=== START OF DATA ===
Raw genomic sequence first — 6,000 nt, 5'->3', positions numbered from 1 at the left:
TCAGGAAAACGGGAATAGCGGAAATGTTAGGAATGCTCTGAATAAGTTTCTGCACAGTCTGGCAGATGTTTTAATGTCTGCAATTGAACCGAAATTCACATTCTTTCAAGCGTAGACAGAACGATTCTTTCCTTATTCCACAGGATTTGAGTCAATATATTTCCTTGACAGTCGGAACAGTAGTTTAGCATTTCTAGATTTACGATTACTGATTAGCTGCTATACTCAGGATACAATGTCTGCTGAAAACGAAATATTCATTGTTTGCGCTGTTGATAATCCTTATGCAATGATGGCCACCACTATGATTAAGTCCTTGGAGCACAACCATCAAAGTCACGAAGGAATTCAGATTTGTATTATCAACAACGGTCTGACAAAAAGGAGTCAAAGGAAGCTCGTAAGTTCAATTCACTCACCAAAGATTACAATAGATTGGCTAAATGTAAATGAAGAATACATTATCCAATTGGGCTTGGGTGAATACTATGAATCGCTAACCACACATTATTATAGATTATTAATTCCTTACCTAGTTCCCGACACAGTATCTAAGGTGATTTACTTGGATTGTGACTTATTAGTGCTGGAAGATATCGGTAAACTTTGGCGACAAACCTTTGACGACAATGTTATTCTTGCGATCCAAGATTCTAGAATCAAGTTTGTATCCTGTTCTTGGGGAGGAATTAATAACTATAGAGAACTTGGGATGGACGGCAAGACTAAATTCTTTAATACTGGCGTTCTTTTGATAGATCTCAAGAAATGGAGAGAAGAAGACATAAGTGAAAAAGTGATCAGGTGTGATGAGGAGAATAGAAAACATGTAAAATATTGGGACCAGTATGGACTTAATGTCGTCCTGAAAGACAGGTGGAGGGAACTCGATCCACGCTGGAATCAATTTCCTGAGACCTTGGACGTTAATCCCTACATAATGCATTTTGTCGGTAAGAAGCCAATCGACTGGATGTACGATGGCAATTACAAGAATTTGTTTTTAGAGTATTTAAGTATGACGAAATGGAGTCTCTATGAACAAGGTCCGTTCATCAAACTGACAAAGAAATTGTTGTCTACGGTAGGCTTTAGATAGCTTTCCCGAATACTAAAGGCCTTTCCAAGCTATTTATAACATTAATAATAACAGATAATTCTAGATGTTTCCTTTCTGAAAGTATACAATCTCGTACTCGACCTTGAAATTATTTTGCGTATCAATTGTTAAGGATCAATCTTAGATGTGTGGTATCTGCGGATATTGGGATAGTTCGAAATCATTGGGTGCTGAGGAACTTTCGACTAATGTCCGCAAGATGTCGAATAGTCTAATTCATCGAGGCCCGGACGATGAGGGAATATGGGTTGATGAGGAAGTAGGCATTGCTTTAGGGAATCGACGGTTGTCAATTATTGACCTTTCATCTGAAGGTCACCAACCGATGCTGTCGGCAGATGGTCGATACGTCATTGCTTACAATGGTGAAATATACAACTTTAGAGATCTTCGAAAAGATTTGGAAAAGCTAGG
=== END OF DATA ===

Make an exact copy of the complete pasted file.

Raw genomic sequence first — 6,000 nt, 5'->3', positions numbered from 1 at the left:
TCAGGAAAACGGGAATAGCGGAAATGTTAGGAATGCTCTGAATAAGTTTCTGCACAGTCTGGCAGATGTTTTAATGTCTGCAATTGAACCGAAATTCACATTCTTTCAAGCGTAGACAGAACGATTCTTTCCTTATTCCACAGGATTTGAGTCAATATATTTCCTTGACAGTCGGAACAGTAGTTTAGCATTTCTAGATTTACGATTACTGATTAGCTGCTATACTCAGGATACAATGTCTGCTGAAAACGAAATATTCATTGTTTGCGCTGTTGATAATCCTTATGCAATGATGGCCACCACTATGATTAAGTCCTTGGAGCACAACCATCAAAGTCACGAAGGAATTCAGATTTGTATTATCAACAACGGTCTGACAAAAAGGAGTCAAAGGAAGCTCGTAAGTTCAATTCACTCACCAAAGATTACAATAGATTGGCTAAATGTAAATGAAGAATACATTATCCAATTGGGCTTGGGTGAATACTATGAATCGCTAACCACACATTATTATAGATTATTAATTCCTTACCTAGTTCCCGACACAGTATCTAAGGTGATTTACTTGGATTGTGACTTATTAGTGCTGGAAGATATCGGTAAACTTTGGCGACAAACCTTTGACGACAATGTTATTCTTGCGATCCAAGATTCTAGAATCAAGTTTGTATCCTGTTCTTGGGGAGGAATTAATAACTATAGAGAACTTGGGATGGACGGCAAGACTAAATTCTTTAATACTGGCGTTCTTTTGATAGATCTCAAGAAATGGAGAGAAGAAGACATAAGTGAAAAAGTGATCAGGTGTGATGAGGAGAATAGAAAACATGTAAAATATTGGGACCAGTATGGACTTAATGTCGTCCTGAAAGACAGGTGGAGGGAACTCGATCCACGCTGGAATCAATTTCCTGAGACCTTGGACGTTAATCCCTACATAATGCATTTTGTCGGTAAGAAGCCAATCGACTGGATGTACGATGGCAATTACAAGAATTTGTTTTTAGAGTATTTAAGTATGACGAAATGGAGTCTCTATGAACAAGGTCCGTTCATCAAACTGACAAAGAAATTGTTGTCTACGGTAGGCTTTAGATAGCTTTCCCGAATACTAAAGGCCTTTCCAAGCTATTTATAACATTAATAATAACAGATAATTCTAGATGTTTCCTTTCTGAAAGTATACAATCTCGTACTCGACCTTGAAATTATTTTGCGTATCAATTGTTAAGGATCAATCTTAGATGTGTGGTATCTGCGGATATTGGGATAGTTCGAAATCATTGGGTGCTGAGGAACTTTCGACTAATGTCCGCAAGATGTCGAATAGTCTAATTCATCGAGGCCCGGACGATGAGGGAATATGGGTTGATGAGGAAGTAGGCATTGCTTTAGGGAATCGACGGTTGTCAATTATTGACCTTTCATCTGAAGGTCACCAACCGATGCTGTCGGCAGATGGTCGATACGTCATTGCTTACAATGGTGAAATATACAACTTTAGAGATCTTCGAAAAGATTTGGAAAAGCTAGG